Interview with Myrlie Evers
QUESTION 24
INTERVIEWER:

OK, SO TALK TO ME ABOUT DESEGREGATION, WHAT IT MEANT IN TERMS OF WANTING AN EDUCATION AND IN TERMS OF YOUNG PEOPLE.

[unintelligible]

Myrlie Evers:

Medgar saw the desegregation of the schools in Mississippi as a very, very important thing to the growth and advancement of black people as well as the state. He was committed to that. He saw it in the sense that education was one of the tools that blacks had to increase their standard of living and to take their rightful places in society, and to be able to compete. He felt, as the rest of us did, that there would be no separate but equal schools, that the system would not allow equality as such. Therefore, it was necessary to go through the courts to break that ruling down and to see that we could go to all of the schools where we could have the best education possible that the state presented for its people. On the other hand, there was another aspect of Medgar's feeling about the need for desegregated schools. Beyond the study, the theory, there was the human element, that it would provide young people a chance to work together and not only to learn about subject matter and what-not, but to be able to learn about each other, therefore understanding each other, and hopefully, over generations, be able to work together as human beings and not see black or white. He was committed to that to the point where he was the first person, I should say we were, to file to desegregate the schools in Jackson, Mississippi. That suit was known as Darrell Evers Versus the State of Mississippi.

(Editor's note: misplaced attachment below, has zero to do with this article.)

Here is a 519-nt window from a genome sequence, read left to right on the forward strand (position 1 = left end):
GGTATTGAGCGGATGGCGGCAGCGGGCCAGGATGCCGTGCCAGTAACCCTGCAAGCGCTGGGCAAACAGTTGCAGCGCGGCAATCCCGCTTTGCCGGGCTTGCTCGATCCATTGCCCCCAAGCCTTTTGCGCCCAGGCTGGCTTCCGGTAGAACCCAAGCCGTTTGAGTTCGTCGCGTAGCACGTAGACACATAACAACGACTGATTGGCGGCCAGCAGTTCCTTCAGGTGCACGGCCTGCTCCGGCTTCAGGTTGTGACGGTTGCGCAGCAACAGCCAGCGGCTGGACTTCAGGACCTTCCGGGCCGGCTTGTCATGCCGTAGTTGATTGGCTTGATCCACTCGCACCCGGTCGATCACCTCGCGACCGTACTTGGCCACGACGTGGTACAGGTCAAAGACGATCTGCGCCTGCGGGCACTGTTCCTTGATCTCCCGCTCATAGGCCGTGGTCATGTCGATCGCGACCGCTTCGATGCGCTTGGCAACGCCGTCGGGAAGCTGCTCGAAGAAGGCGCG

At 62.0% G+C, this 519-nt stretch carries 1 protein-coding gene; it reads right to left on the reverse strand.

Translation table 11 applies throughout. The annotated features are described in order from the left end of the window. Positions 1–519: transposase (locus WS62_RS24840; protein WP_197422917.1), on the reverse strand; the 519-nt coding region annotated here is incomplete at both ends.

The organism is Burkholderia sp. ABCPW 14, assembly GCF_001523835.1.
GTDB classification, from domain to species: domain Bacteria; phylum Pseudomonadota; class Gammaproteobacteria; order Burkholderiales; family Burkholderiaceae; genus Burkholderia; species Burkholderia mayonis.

CAMERA CREW MEMBER:

THIS WILL BE SEVENTEEN.

[unintelligible]

Myrlie Evers:

—but, but I'm, I'm staying up with what's now and, and I can't forget, but it gets—